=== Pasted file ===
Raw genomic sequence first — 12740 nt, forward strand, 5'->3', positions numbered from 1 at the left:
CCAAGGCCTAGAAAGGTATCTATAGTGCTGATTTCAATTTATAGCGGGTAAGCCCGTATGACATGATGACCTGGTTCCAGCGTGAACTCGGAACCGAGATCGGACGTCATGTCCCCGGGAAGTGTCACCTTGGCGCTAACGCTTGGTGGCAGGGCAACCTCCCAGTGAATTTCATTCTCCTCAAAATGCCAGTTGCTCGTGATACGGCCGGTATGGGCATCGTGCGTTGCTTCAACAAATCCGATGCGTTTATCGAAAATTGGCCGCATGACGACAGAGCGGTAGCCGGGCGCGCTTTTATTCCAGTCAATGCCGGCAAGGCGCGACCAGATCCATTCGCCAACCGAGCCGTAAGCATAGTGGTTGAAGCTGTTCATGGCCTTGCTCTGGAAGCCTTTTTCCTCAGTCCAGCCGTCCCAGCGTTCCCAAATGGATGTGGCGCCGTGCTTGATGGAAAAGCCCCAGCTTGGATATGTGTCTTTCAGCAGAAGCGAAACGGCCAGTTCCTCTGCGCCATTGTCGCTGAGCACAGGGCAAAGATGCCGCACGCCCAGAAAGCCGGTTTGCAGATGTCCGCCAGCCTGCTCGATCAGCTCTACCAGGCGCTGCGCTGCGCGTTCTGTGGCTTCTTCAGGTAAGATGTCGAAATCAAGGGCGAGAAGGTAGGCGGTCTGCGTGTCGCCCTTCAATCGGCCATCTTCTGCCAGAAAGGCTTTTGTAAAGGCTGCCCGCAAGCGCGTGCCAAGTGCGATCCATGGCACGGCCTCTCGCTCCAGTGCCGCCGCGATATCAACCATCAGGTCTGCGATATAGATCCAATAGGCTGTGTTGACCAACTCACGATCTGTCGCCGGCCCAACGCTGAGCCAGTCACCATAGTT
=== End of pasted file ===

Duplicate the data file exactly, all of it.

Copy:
Raw genomic sequence first — 12740 nt, forward strand, 5'->3', positions numbered from 1 at the left:
CCAAGGCCTAGAAAGGTATCTATAGTGCTGATTTCAATTTATAGCGGGTAAGCCCGTATGACATGATGACCTGGTTCCAGCGTGAACTCGGAACCGAGATCGGACGTCATGTCCCCGGGAAGTGTCACCTTGGCGCTAACGCTTGGTGGCAGGGCAACCTCCCAGTGAATTTCATTCTCCTCAAAATGCCAGTTGCTCGTGATACGGCCGGTATGGGCATCGTGCGTTGCTTCAACAAATCCGATGCGTTTATCGAAAATTGGCCGCATGACGACAGAGCGGTAGCCGGGCGCGCTTTTATTCCAGTCAATGCCGGCAAGGCGCGACCAGATCCATTCGCCAACCGAGCCGTAAGCATAGTGGTTGAAGCTGTTCATGGCCTTGCTCTGGAAGCCTTTTTCCTCAGTCCAGCCGTCCCAGCGTTCCCAAATGGATGTGGCGCCGTGCTTGATGGAAAAGCCCCAGCTTGGATATGTGTCTTTCAGCAGAAGCGAAACGGCCAGTTCCTCTGCGCCATTGTCGCTGAGCACAGGGCAAAGATGCCGCACGCCCAGAAAGCCGGTTTGCAGATGTCCGCCAGCCTGCTCGATCAGCTCTACCAGGCGCTGCGCTGCGCGTTCTGTGGCTTCTTCAGGTAAGATGTCGAAATCAAGGGCGAGAAGGTAGGCGGTCTGCGTGTCGCCCTTCAATCGGCCATCTTCTGCCAGAAAGGCTTTTGTAAAGGCTGCCCGCAAGCGCGTGCCAAGTGCGATCCATGGCACGGCCTCTCGCTCCAGTGCCGCCGCGATATCAACCATCAGGTCTGCGATATAGATCCAATAGGCTGTGTTGACCAACTCACGATCTGTCGCCGGCCCAACGCTGAGCCAGTCACCATAGTT